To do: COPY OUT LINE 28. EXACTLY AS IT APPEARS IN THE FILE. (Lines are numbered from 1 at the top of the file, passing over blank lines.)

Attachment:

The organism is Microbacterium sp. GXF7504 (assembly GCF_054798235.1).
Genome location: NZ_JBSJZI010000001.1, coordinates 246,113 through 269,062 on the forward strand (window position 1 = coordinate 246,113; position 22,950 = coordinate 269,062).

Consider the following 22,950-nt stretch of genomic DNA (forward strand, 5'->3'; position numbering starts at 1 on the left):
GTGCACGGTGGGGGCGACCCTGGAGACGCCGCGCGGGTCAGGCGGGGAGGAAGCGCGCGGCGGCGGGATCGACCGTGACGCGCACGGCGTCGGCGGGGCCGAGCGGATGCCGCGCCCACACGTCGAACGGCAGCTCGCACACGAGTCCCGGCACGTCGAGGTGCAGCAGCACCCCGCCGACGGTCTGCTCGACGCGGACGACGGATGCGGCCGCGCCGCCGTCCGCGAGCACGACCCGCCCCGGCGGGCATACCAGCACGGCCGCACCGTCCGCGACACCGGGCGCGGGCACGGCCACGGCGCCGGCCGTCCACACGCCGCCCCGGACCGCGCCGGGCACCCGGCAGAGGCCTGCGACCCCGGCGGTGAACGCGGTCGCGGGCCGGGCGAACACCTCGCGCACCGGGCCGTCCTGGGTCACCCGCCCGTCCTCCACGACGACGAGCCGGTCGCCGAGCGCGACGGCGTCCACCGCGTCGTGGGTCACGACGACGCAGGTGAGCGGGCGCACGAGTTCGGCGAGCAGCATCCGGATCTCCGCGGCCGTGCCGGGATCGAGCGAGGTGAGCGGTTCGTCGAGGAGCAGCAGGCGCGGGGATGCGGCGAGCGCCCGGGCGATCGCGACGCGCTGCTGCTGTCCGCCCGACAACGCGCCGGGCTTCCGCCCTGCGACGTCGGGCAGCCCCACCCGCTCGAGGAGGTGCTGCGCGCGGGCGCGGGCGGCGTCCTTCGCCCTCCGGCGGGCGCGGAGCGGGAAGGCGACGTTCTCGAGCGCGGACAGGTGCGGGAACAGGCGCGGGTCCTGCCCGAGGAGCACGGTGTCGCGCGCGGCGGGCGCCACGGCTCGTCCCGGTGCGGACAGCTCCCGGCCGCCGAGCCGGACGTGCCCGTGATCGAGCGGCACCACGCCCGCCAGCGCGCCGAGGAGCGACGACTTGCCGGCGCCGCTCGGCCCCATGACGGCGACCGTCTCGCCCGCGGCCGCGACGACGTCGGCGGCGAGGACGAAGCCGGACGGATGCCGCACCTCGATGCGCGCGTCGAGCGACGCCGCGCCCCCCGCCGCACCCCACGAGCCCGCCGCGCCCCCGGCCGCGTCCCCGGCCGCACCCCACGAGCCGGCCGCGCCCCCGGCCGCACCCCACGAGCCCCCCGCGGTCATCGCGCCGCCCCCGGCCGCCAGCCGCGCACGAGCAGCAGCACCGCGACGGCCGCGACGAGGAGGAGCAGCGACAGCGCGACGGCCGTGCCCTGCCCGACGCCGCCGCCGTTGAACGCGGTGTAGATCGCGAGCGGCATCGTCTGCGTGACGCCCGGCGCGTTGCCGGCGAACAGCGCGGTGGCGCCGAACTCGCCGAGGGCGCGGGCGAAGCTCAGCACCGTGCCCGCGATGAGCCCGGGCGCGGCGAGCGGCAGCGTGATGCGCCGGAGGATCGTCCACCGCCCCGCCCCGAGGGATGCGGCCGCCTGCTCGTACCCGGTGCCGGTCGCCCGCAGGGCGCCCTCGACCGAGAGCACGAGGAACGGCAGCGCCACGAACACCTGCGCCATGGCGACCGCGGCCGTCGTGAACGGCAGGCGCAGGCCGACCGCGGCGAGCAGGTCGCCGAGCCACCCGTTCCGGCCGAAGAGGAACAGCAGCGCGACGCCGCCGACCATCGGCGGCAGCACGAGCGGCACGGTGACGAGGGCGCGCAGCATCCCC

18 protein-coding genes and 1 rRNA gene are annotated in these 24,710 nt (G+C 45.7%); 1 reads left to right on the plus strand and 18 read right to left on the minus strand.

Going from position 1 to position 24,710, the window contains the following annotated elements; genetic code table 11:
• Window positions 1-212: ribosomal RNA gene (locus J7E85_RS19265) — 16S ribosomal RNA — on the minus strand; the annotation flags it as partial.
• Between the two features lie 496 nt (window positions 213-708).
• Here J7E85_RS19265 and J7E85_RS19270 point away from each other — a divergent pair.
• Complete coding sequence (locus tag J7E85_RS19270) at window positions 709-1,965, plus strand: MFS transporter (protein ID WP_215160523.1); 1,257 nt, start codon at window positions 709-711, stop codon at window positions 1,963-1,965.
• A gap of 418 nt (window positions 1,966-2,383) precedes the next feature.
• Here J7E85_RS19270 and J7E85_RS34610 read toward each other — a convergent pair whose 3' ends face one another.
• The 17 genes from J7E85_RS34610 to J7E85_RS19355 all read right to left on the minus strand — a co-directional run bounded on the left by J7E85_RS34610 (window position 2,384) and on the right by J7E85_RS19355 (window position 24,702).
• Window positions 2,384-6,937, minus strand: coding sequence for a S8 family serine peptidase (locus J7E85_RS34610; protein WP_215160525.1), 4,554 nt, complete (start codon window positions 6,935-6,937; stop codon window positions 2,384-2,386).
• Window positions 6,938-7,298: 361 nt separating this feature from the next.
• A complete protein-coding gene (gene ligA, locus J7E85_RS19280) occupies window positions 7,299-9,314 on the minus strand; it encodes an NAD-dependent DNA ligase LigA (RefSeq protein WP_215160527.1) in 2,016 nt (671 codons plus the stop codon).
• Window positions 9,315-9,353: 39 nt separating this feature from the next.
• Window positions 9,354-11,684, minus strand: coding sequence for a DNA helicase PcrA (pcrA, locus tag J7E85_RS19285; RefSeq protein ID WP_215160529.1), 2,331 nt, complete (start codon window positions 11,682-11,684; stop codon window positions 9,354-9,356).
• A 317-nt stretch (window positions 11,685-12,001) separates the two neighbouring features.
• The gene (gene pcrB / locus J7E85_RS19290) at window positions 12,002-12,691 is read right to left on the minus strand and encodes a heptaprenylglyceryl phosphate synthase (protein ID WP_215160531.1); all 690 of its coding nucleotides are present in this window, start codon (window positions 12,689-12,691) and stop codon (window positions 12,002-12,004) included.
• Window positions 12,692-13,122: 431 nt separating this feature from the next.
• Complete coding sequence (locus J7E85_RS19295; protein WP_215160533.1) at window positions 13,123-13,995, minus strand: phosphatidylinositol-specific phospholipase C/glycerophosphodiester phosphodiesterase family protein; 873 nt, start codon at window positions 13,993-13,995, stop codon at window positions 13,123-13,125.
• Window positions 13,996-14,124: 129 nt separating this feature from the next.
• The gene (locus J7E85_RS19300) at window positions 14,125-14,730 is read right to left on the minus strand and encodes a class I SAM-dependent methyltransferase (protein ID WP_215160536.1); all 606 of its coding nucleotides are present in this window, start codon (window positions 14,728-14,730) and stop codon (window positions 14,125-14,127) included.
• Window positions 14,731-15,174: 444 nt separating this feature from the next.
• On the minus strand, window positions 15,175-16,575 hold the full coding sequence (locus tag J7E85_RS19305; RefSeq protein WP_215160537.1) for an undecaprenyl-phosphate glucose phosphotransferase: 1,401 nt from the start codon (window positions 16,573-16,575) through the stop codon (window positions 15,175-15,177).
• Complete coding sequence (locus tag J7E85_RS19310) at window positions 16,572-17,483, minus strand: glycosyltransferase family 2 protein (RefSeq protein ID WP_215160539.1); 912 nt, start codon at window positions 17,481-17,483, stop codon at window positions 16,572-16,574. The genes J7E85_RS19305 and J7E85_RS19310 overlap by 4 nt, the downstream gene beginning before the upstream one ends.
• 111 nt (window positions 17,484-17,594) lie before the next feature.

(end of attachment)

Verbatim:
• 111 nt (window positions 17,484-17,594) lie before the next feature.